The European Union issued stern warnings to France, Spain and Italy on Friday that they must hold unwaveringly to their budgets for 2014, saying they were at risk of missing targets.
The European Commission, wielding new eurozone watchdog powers for the first time, cleared France’s draft 2014 budget, but warned that there was “no margin” left for slippage in reducing the deficit.
The commission also warned that it saw considerable dangers that figures supplied by the governments in Madrid and Rome might not be achieved.
However, the Commission, interfering for the first time in this way on national budgets using new post-crisis powers, approved the draft budgets of all 13 eurozone countries which are not in bailout programmes. The warnings to France, Spain and Italy, come against a background of fragile and stuttering eurozone recovery from recession and a debt crisis, and of big social strains in countries already applying tough measures to correct public finances.
Tensions are now rising strongly in France, and the latest Commission warning follows a number of recent critical reports on the outlook for French reforms.
The Commission said that the measures contained in the French government’s 2014 budget suggest “adequate progress” towards an extended 2015 deadline for meeting the EU’s deficit ceiling, “albeit with no margin.”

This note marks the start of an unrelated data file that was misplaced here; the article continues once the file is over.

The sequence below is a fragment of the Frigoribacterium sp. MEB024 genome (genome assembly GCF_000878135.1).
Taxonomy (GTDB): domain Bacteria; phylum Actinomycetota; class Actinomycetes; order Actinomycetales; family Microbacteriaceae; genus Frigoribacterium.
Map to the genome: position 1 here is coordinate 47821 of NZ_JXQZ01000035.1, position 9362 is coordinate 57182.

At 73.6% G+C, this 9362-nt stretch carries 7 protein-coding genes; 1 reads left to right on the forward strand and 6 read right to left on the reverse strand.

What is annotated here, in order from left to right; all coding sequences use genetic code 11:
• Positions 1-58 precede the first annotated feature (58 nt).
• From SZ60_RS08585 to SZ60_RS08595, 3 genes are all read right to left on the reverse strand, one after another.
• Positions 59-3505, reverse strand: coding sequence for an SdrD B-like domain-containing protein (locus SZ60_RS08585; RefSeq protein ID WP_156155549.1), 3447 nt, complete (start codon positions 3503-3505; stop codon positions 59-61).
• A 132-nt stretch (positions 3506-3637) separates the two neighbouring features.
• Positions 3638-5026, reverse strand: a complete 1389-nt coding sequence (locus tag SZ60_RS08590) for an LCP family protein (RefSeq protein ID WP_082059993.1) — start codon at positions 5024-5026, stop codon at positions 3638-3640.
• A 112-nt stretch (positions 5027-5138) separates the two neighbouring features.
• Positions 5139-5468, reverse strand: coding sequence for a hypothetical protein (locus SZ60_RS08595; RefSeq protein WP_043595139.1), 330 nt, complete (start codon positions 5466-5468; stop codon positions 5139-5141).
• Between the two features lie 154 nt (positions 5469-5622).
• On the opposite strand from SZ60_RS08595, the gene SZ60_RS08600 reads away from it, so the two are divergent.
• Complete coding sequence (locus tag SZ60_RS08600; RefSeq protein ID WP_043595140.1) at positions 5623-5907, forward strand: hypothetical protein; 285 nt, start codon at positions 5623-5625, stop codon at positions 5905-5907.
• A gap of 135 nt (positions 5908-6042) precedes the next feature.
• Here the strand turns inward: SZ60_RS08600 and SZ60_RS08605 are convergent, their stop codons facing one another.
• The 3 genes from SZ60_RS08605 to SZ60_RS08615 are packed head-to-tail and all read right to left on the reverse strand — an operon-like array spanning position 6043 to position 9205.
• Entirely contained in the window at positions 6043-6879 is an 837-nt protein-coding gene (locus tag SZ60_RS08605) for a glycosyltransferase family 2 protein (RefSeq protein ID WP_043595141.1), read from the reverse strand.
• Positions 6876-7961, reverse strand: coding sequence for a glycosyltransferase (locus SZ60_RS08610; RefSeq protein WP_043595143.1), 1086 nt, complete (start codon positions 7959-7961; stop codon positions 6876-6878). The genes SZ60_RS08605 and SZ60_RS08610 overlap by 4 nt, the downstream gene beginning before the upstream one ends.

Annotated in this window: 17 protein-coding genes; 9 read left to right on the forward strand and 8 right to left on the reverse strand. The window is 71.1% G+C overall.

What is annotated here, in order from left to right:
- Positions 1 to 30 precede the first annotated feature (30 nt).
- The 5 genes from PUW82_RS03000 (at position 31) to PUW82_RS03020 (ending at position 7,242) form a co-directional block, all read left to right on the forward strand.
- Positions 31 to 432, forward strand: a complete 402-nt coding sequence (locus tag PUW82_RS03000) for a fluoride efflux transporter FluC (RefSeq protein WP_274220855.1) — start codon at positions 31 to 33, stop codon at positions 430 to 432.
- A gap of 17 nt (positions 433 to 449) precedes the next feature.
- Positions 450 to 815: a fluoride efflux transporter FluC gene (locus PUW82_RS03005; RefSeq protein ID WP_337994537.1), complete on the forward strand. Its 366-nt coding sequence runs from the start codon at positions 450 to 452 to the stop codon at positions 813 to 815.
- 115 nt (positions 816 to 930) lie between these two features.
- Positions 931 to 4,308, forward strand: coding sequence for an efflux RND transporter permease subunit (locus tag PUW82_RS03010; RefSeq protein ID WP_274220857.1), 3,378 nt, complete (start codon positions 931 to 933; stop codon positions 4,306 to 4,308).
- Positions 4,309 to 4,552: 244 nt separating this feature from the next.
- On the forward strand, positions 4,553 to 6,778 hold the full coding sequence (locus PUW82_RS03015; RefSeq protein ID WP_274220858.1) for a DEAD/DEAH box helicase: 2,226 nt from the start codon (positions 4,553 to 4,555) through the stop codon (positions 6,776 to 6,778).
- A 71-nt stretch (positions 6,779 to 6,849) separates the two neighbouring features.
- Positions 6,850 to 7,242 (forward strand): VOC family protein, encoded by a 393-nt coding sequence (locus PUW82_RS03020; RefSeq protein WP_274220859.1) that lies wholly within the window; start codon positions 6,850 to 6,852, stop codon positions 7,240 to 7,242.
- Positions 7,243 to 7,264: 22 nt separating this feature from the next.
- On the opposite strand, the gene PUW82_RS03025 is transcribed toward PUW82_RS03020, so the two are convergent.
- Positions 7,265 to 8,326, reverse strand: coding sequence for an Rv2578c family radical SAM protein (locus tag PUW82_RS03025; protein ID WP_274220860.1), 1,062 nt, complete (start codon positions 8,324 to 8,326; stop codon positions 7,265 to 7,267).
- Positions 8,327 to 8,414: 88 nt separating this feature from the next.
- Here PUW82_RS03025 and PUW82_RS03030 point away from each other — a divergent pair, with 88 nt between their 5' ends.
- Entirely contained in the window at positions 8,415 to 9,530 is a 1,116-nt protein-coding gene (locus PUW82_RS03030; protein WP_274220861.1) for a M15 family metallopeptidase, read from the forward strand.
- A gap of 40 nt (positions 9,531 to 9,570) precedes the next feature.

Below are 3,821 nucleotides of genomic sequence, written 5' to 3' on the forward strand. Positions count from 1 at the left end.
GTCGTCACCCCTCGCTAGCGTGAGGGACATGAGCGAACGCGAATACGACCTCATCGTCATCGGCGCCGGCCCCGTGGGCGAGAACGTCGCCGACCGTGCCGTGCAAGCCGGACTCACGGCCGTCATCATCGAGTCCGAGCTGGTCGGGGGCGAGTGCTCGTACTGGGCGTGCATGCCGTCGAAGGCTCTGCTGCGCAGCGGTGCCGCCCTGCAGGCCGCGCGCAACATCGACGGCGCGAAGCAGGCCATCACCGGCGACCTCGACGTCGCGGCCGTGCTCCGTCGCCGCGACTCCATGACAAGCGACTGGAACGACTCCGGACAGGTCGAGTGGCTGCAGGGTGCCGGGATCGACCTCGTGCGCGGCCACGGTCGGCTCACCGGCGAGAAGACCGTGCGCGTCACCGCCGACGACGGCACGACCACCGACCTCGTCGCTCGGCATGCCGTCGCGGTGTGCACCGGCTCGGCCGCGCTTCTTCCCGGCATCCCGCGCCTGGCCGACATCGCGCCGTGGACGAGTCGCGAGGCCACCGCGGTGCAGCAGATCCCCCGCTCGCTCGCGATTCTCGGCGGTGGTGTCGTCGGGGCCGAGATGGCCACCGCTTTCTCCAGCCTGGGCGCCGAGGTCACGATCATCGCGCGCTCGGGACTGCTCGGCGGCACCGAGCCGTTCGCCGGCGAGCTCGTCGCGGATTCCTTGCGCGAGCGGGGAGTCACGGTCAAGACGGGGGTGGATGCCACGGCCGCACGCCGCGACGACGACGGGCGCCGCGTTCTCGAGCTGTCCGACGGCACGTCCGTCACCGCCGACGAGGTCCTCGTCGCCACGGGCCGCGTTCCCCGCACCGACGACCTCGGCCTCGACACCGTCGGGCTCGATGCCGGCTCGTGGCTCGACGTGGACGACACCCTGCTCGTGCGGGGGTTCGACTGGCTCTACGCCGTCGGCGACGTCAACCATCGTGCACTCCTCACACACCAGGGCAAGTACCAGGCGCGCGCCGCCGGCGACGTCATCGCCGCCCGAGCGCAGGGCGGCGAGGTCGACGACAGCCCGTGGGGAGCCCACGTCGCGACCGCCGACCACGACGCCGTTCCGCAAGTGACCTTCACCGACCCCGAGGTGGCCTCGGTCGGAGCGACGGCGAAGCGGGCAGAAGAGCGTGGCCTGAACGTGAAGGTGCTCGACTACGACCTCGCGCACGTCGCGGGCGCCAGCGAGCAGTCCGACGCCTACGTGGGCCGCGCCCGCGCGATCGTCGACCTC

France has the eurozone’s second-biggest economy, but French output fell back and shrank in the third quarter according to the latest growth figures. The government in Paris had made only “limited progress” in 2013 in tackling its budget problems, the Commission said.
French Finance Minister Pierre Moscovici, in Brussels for two days of talks among eurozone and EU counterparts, said the verdict amounted to a seal of approval for French policy on public finances.
“It’s a sort of certification,” Moscovici said after Swedish Finance Minister Anders Borg had spoken of “really worrying” developments in France. France has obtained a two-year extension to a previous deadline for achieving deficit targets, and was supposed to post deficit figures of 3.9 per cent of gross domestic product for 2013, 3.6 per cent for 2014 and 2.8 per cent for 2015.
The EU’s Stability and Growth pact obliges member states to post deficits not greater than three per cent of GDP, and to head towards accumulated debt no higher than 60 per cent of output.
Both ceilings were routinely flouted by EU and eurozone states prior to the global financial crisis and then the eurozone debt crisis.
A number of eurozone countries got into serious financial difficulties and had to be rescued, on condition that they applied radical reforms to cut public deficits and restructure their economies.
This required big cuts in state spending, increased unemployment, cut tax revenues, and pushed the eurozone as a whole into a record recession.